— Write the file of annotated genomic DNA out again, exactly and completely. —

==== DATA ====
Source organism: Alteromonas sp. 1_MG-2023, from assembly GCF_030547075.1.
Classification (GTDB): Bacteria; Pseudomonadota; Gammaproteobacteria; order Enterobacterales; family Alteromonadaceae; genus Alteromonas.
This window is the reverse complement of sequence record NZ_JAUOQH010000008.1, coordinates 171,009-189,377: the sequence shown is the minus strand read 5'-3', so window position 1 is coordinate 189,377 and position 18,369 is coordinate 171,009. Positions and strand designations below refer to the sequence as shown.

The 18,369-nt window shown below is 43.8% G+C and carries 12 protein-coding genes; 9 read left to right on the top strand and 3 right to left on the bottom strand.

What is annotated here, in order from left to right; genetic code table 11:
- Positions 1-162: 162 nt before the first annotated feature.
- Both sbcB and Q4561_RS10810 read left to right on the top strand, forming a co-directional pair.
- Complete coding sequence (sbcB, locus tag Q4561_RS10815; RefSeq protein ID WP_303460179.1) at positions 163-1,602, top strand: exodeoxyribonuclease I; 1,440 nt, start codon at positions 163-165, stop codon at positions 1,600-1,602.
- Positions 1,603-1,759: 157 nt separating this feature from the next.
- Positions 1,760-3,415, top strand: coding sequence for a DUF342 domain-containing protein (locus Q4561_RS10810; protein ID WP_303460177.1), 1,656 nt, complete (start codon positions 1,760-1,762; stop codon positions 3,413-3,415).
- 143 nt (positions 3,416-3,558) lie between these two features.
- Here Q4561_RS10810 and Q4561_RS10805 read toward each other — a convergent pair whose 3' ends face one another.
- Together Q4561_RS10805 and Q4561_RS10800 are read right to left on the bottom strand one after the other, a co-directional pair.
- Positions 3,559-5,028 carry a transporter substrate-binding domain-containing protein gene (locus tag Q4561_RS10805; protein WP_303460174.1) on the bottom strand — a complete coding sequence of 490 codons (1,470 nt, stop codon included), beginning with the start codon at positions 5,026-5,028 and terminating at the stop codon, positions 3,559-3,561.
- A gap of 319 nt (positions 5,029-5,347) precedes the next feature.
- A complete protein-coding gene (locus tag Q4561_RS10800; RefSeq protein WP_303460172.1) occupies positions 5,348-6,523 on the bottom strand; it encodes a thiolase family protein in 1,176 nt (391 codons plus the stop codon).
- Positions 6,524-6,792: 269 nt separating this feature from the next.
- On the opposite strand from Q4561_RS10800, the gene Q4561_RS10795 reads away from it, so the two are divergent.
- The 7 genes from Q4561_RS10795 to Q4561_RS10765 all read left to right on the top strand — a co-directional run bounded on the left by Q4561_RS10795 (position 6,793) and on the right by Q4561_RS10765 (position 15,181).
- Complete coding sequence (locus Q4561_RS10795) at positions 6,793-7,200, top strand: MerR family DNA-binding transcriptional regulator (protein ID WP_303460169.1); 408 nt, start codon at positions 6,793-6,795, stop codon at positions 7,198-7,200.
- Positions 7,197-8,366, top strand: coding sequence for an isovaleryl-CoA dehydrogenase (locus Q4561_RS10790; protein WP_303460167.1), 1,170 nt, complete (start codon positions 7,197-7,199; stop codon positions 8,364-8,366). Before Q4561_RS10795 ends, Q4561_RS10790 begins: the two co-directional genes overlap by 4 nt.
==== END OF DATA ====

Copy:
Source organism: Alteromonas sp. 1_MG-2023, from assembly GCF_030547075.1.
Classification (GTDB): Bacteria; Pseudomonadota; Gammaproteobacteria; order Enterobacterales; family Alteromonadaceae; genus Alteromonas.
This window is the reverse complement of sequence record NZ_JAUOQH010000008.1, coordinates 171,009-189,377: the sequence shown is the minus strand read 5'-3', so window position 1 is coordinate 189,377 and position 18,369 is coordinate 171,009. Positions and strand designations below refer to the sequence as shown.

The 18,369-nt window shown below is 43.8% G+C and carries 12 protein-coding genes; 9 read left to right on the top strand and 3 right to left on the bottom strand.

What is annotated here, in order from left to right; genetic code table 11:
- Positions 1-162: 162 nt before the first annotated feature.
- Both sbcB and Q4561_RS10810 read left to right on the top strand, forming a co-directional pair.
- Complete coding sequence (sbcB, locus tag Q4561_RS10815; RefSeq protein ID WP_303460179.1) at positions 163-1,602, top strand: exodeoxyribonuclease I; 1,440 nt, start codon at positions 163-165, stop codon at positions 1,600-1,602.
- Positions 1,603-1,759: 157 nt separating this feature from the next.
- Positions 1,760-3,415, top strand: coding sequence for a DUF342 domain-containing protein (locus Q4561_RS10810; protein ID WP_303460177.1), 1,656 nt, complete (start codon positions 1,760-1,762; stop codon positions 3,413-3,415).
- 143 nt (positions 3,416-3,558) lie between these two features.
- Here Q4561_RS10810 and Q4561_RS10805 read toward each other — a convergent pair whose 3' ends face one another.
- Together Q4561_RS10805 and Q4561_RS10800 are read right to left on the bottom strand one after the other, a co-directional pair.
- Positions 3,559-5,028 carry a transporter substrate-binding domain-containing protein gene (locus tag Q4561_RS10805; protein WP_303460174.1) on the bottom strand — a complete coding sequence of 490 codons (1,470 nt, stop codon included), beginning with the start codon at positions 5,026-5,028 and terminating at the stop codon, positions 3,559-3,561.
- A gap of 319 nt (positions 5,029-5,347) precedes the next feature.
- A complete protein-coding gene (locus tag Q4561_RS10800; RefSeq protein WP_303460172.1) occupies positions 5,348-6,523 on the bottom strand; it encodes a thiolase family protein in 1,176 nt (391 codons plus the stop codon).
- Positions 6,524-6,792: 269 nt separating this feature from the next.
- On the opposite strand from Q4561_RS10800, the gene Q4561_RS10795 reads away from it, so the two are divergent.
- The 7 genes from Q4561_RS10795 to Q4561_RS10765 all read left to right on the top strand — a co-directional run bounded on the left by Q4561_RS10795 (position 6,793) and on the right by Q4561_RS10765 (position 15,181).
- Complete coding sequence (locus Q4561_RS10795) at positions 6,793-7,200, top strand: MerR family DNA-binding transcriptional regulator (protein ID WP_303460169.1); 408 nt, start codon at positions 6,793-6,795, stop codon at positions 7,198-7,200.
- Positions 7,197-8,366, top strand: coding sequence for an isovaleryl-CoA dehydrogenase (locus Q4561_RS10790; protein WP_303460167.1), 1,170 nt, complete (start codon positions 7,197-7,199; stop codon positions 8,364-8,366). Before Q4561_RS10795 ends, Q4561_RS10790 begins: the two co-directional genes overlap by 4 nt.